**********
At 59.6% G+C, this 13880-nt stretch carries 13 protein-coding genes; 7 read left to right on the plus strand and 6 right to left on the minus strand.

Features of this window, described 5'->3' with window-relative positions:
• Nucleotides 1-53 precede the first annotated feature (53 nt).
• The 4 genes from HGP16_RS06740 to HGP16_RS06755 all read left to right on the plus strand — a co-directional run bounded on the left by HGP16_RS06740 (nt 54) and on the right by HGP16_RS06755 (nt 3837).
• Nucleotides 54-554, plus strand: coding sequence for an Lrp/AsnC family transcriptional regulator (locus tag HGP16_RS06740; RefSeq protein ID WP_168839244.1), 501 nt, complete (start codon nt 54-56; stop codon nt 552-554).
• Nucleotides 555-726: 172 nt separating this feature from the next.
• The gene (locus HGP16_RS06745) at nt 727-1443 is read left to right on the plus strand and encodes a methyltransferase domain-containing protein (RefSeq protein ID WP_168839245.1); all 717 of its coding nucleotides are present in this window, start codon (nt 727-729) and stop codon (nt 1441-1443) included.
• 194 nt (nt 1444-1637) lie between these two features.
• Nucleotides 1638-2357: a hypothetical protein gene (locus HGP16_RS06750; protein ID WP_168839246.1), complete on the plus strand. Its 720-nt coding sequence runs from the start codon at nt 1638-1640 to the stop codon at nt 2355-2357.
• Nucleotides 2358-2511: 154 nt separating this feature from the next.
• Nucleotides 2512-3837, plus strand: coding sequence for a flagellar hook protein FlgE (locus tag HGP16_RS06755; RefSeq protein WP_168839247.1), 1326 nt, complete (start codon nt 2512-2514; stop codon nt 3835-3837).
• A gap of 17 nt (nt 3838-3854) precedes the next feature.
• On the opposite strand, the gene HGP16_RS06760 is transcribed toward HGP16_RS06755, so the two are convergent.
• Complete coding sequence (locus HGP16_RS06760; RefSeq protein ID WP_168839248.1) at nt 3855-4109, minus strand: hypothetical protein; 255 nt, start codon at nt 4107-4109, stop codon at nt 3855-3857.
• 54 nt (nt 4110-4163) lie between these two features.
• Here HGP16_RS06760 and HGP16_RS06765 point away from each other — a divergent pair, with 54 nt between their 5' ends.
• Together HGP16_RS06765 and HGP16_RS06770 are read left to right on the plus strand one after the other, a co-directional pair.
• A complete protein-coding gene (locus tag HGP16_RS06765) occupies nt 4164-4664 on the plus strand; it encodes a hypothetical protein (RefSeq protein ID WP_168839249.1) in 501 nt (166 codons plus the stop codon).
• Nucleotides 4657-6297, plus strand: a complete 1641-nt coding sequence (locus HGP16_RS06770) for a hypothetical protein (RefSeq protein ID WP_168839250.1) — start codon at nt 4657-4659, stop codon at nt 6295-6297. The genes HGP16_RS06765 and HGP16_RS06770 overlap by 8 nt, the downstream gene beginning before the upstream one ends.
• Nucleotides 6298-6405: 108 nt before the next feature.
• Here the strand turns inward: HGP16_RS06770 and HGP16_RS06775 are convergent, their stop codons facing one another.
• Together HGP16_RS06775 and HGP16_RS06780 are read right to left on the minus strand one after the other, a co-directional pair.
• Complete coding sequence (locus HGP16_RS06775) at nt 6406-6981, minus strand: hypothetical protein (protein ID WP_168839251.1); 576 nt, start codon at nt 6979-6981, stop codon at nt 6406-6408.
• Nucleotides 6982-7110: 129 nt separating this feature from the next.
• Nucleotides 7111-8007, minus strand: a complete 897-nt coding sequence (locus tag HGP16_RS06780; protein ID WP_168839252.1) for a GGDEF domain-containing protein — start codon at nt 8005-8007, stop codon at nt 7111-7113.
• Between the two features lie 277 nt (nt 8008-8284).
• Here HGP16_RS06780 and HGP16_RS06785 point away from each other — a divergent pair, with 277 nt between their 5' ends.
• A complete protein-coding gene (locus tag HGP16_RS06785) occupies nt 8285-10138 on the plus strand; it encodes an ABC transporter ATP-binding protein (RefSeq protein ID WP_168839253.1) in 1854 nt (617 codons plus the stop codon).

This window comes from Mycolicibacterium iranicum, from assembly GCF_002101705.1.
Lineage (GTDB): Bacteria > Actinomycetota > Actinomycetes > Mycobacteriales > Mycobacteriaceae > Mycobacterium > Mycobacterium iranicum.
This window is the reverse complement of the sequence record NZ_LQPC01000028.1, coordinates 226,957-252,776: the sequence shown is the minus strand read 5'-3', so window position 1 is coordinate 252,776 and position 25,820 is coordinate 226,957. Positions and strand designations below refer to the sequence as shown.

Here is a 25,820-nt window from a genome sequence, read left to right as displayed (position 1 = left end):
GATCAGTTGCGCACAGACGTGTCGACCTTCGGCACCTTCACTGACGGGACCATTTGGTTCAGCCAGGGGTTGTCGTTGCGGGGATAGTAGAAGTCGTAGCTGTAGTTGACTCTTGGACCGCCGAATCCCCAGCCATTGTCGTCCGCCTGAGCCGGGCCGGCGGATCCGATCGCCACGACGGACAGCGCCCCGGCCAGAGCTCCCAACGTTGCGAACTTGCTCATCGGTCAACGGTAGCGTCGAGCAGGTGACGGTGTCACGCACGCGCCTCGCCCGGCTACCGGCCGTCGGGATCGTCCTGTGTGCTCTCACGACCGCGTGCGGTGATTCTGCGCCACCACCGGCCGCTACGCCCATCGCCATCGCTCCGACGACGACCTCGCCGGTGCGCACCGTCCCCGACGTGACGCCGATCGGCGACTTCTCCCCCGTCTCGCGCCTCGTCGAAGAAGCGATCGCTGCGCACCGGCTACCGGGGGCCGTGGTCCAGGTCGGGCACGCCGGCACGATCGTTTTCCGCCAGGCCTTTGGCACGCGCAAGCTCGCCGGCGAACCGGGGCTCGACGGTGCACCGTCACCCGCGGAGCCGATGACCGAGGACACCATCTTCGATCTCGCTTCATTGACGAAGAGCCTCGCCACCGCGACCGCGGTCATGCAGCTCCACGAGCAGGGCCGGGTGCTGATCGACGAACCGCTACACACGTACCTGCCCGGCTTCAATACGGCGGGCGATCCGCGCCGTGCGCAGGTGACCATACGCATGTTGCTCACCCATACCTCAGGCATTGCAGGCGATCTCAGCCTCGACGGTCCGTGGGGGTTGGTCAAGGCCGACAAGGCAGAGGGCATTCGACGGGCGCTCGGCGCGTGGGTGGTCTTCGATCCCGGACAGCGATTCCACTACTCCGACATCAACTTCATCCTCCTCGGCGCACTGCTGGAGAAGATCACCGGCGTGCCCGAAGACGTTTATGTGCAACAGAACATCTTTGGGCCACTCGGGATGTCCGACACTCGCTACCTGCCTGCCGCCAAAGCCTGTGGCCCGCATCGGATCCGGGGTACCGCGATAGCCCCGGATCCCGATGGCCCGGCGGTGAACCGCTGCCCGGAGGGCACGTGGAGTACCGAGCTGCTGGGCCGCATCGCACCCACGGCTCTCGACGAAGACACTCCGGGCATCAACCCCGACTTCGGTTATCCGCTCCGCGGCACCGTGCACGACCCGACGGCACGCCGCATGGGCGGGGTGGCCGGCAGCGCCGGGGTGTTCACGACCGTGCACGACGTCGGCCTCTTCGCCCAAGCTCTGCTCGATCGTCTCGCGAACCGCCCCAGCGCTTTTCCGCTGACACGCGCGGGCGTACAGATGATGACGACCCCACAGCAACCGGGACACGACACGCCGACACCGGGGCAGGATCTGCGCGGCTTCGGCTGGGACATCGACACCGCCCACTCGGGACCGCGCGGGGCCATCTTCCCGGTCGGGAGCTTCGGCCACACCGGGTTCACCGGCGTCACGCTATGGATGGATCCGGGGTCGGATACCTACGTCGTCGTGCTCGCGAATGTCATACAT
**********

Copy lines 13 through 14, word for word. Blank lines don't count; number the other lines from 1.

• On the opposite strand, the gene HGP16_RS06760 is transcribed toward HGP16_RS06755, so the two are convergent.
• Complete coding sequence (locus HGP16_RS06760; RefSeq protein ID WP_168839248.1) at nt 3855-4109, minus strand: hypothetical protein; 255 nt, start codon at nt 4107-4109, stop codon at nt 3855-3857.